Rust programming video tutorial (Advanced) – 024_ 2 syntax of all modes 2

Time:2021-9-18

Video address

Headline address:https://www.ixigua.com/i677586170644791348…
Station B address:https://www.bilibili.com/video/av81202308/

Source address

GitHub address:https://github.com/anonymousGiga/learn_rus…

Explanation content

1. Match by
Example 1:

let x = 5;
match x {
    1..=5 => println! ("one through five"), // that is, the range from 1 to 5 is matched
    _ => println!("something else"),
}

Note: in the example, 1.. = 5 is equivalent to 1 | 2 | 3 | 4 | 5
Example 2:

let x = 'c';
match x {
    'a'..='j' => println!("early ASCII letter"),
    'k'..='z' => println!("late ASCII letter"),
    _ => println!("something else"),
}

2. Deconstruct and decompose values
You can use patterns to deconstruct structs, enumerations, tuples, and references to use different parts of these values.
(1) Deconstruction structure
example:

struct Point {
    x: i32,
    y: i32,
}
fn main() {
    let p = Point { x: 0, y: 7 };
    let Point { x: a, y: b } = p;
    assert_eq!(0, a);
    assert_eq!(7, b);
   //It can also be written as:
   //let Point { x, y } = p;   // A variable with the same name is created, which can be abbreviated
   //assert_eq!(0, x);
   //assert_eq!(7, y);
}

Description: variables A and B are used to match the X and Y fields in structure P.

Instead of creating variables for all fields, you can also deconstruct using literals as part of the structure pattern. Examples are as follows:

fn main() {
    let p = Point { x: 0, y: 7 };
    match p {
        Point { x, y: 0 } => println!("On the x axis at {}", x),
        Point { x: 0, y } => println!("On the y axis at {}", y),
        Point { x, y } => println!("On neither axis: ({}, {})", x, y),
    }
}

(2) Deconstruct enumeration type
Example (review):

enum Message {
    Quit,
    Move { x: i32, y: i32 },
    Write(String),
    ChangeColor(i32, i32, i32),
}
fn main() {
    let msg = Message::ChangeColor(0, 160, 255);
    match msg {
        Message::Quit => {
            println!("The Quit variant has no data to destructure.")
        }
        Message::Move { x, y } => {
            println!(
                "Move in the x direction {} and in the y direction {}",
                x,
                y
            );
        }
        Message::Write(text) => println!("Text message: {}", text),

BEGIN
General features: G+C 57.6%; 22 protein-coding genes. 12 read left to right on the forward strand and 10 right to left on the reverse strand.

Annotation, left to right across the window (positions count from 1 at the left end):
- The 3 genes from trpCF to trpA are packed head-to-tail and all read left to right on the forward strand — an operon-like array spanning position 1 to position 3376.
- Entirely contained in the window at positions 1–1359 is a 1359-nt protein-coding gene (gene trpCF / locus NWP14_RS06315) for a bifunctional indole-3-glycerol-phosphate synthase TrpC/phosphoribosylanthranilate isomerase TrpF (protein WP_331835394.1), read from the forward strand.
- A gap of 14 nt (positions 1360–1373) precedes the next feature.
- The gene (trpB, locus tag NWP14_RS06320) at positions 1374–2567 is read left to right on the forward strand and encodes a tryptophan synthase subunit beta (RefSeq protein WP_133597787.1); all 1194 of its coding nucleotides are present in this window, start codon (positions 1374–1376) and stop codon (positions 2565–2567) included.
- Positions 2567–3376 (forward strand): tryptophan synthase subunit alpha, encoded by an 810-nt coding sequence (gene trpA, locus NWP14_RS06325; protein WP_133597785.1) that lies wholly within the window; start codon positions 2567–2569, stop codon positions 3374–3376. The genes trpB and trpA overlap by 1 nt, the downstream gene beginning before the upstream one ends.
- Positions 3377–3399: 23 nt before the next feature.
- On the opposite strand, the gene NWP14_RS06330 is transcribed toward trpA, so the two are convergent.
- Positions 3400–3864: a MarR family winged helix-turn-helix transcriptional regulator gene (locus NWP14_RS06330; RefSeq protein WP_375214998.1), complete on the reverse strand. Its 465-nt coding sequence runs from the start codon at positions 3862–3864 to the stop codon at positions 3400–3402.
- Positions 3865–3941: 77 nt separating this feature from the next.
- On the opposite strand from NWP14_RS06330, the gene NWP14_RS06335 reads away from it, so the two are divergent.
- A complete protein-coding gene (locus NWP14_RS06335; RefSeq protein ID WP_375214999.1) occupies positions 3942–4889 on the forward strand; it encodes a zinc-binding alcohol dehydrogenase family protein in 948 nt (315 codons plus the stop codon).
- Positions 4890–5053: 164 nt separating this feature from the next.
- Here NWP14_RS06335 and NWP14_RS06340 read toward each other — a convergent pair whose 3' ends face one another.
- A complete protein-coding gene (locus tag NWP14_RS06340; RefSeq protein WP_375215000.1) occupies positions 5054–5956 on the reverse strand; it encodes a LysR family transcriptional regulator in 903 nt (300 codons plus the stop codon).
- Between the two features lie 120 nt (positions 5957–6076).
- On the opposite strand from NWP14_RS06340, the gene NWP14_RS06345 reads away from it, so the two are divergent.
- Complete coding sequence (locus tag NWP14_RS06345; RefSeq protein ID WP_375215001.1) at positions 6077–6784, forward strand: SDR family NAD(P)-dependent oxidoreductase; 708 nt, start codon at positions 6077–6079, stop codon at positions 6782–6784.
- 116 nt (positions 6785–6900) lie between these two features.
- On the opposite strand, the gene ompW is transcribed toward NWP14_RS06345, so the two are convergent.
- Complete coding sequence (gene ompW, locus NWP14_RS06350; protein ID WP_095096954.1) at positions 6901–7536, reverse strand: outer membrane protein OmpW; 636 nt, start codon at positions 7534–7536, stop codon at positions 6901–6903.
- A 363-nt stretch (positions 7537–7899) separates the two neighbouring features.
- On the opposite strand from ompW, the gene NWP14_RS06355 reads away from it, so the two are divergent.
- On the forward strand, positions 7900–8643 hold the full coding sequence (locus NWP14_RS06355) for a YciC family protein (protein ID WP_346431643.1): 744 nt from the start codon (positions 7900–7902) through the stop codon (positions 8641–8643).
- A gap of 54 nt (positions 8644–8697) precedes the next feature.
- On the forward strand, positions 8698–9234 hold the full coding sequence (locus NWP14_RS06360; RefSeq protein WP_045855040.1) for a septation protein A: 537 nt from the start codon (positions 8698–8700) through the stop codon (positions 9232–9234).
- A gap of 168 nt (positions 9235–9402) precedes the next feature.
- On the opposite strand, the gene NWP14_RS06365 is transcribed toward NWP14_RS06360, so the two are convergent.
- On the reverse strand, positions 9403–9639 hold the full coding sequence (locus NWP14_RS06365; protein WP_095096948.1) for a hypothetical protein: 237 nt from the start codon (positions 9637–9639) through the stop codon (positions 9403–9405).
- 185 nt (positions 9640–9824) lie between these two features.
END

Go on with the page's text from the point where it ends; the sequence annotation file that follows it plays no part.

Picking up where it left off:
Message::ChangeColor(r, g, b) => {
            println!(
                "Change the color to red {}, green {}, and blue {}",
                r,
                g,
                b
            )
        }
    }
}

explain:
For enumeration members without any data such as message:: quit, their values cannot be further deconstructed. Can only match its literal value message:: quit;
For enumerating members of class structures such as message:: move, a pattern similar to matching structures can be adopted;
For class tuple enumeration members such as message:: write containing one element and message:: changecolor containing two elements, the pattern is similar to that used to deconstruct tuples.

(3) Deconstructing nested structures and enumerations
example:

enum Color {
   Rgb(i32, i32, i32),
   Hsv(i32, i32, i32),
}

enum Message {
    Quit,
    Move { x: i32, y: i32 },
    Write(String),
    ChangeColor(Color),
}

fn main() {
    let msg = Message::ChangeColor(Color::Hsv(0, 160, 255));

    match msg {
        Message::ChangeColor(Color::Rgb(r, g, b)) => {
            println!(
                "Change the color to red {}, green {}, and blue {}",
                r,
                g,
                b
            )
        }
        Message::ChangeColor(Color::Hsv(h, s, v)) => {
            println!(
                "Change the color to hue {}, saturation {}, and value {}",
                h,
                s,
                v
            )
        }
        _ => ()
    }
}

(4) Deconstruction structure and tuple
example:

struct Point{
    x: i32,
    y: i32,
}
fn main() {
    let ((feet, inches), Point {x, y}) = ((3, 10), Point { x: 3, y: -10 });
    println!("feet = {}, inches = {}, x = {}, y = {}", feet, inches, x, y);
    println!("Hello, world!");
}

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Linghu rushed

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